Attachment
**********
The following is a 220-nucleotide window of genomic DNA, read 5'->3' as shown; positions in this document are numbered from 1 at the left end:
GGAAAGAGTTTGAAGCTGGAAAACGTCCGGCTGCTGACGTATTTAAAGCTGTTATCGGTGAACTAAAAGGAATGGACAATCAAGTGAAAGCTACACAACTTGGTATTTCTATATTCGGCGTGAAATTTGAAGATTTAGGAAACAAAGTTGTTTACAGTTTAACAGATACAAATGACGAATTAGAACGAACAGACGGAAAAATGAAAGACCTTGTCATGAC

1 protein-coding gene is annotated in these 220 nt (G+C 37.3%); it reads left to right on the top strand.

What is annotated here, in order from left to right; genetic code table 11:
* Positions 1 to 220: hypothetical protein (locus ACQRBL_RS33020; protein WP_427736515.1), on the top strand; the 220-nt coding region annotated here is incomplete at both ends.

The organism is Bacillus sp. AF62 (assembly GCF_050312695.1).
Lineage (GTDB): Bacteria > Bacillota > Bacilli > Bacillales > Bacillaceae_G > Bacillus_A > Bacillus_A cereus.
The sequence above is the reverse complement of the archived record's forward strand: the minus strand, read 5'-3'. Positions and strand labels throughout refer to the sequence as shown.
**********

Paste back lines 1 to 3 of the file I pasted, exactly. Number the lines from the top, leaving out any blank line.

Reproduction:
The following is a 220-nucleotide window of genomic DNA, read 5'->3' as shown; positions in this document are numbered from 1 at the left end:
GGAAAGAGTTTGAAGCTGGAAAACGTCCGGCTGCTGACGTATTTAAAGCTGTTATCGGTGAACTAAAAGGAATGGACAATCAAGTGAAAGCTACACAACTTGGTATTTCTATATTCGGCGTGAAATTTGAAGATTTAGGAAACAAAGTTGTTTACAGTTTAACAGATACAAATGACGAATTAGAACGAACAGACGGAAAAATGAAAGACCTTGTCATGAC

1 protein-coding gene is annotated in these 220 nt (G+C 37.3%); it reads left to right on the top strand.